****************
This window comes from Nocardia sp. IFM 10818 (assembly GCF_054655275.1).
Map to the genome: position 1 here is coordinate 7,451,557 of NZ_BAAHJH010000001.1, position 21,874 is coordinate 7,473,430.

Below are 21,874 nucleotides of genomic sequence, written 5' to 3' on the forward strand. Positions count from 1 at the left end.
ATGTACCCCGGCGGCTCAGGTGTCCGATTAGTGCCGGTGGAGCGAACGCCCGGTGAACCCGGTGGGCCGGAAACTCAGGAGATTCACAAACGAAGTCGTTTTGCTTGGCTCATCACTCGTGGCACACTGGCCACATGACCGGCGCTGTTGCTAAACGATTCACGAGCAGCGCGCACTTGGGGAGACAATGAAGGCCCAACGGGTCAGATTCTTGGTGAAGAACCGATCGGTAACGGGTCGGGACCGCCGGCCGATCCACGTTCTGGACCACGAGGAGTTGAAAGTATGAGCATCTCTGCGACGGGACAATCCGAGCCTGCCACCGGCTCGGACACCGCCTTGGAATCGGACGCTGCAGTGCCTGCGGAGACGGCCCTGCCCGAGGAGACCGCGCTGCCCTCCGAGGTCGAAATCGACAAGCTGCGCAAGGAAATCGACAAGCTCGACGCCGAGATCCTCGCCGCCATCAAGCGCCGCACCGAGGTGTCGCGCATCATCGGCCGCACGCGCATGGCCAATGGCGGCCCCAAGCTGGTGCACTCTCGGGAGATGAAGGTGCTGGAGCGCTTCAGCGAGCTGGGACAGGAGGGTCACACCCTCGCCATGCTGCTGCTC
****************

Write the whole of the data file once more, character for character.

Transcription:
This window comes from Nocardia sp. IFM 10818 (assembly GCF_054655275.1).
Map to the genome: position 1 here is coordinate 7,451,557 of NZ_BAAHJH010000001.1, position 21,874 is coordinate 7,473,430.

Below are 21,874 nucleotides of genomic sequence, written 5' to 3' on the forward strand. Positions count from 1 at the left end.
ATGTACCCCGGCGGCTCAGGTGTCCGATTAGTGCCGGTGGAGCGAACGCCCGGTGAACCCGGTGGGCCGGAAACTCAGGAGATTCACAAACGAAGTCGTTTTGCTTGGCTCATCACTCGTGGCACACTGGCCACATGACCGGCGCTGTTGCTAAACGATTCACGAGCAGCGCGCACTTGGGGAGACAATGAAGGCCCAACGGGTCAGATTCTTGGTGAAGAACCGATCGGTAACGGGTCGGGACCGCCGGCCGATCCACGTTCTGGACCACGAGGAGTTGAAAGTATGAGCATCTCTGCGACGGGACAATCCGAGCCTGCCACCGGCTCGGACACCGCCTTGGAATCGGACGCTGCAGTGCCTGCGGAGACGGCCCTGCCCGAGGAGACCGCGCTGCCCTCCGAGGTCGAAATCGACAAGCTGCGCAAGGAAATCGACAAGCTCGACGCCGAGATCCTCGCCGCCATCAAGCGCCGCACCGAGGTGTCGCGCATCATCGGCCGCACGCGCATGGCCAATGGCGGCCCCAAGCTGGTGCACTCTCGGGAGATGAAGGTGCTGGAGCGCTTCAGCGAGCTGGGACAGGAGGGTCACACCCTCGCCATGCTGCTGCTC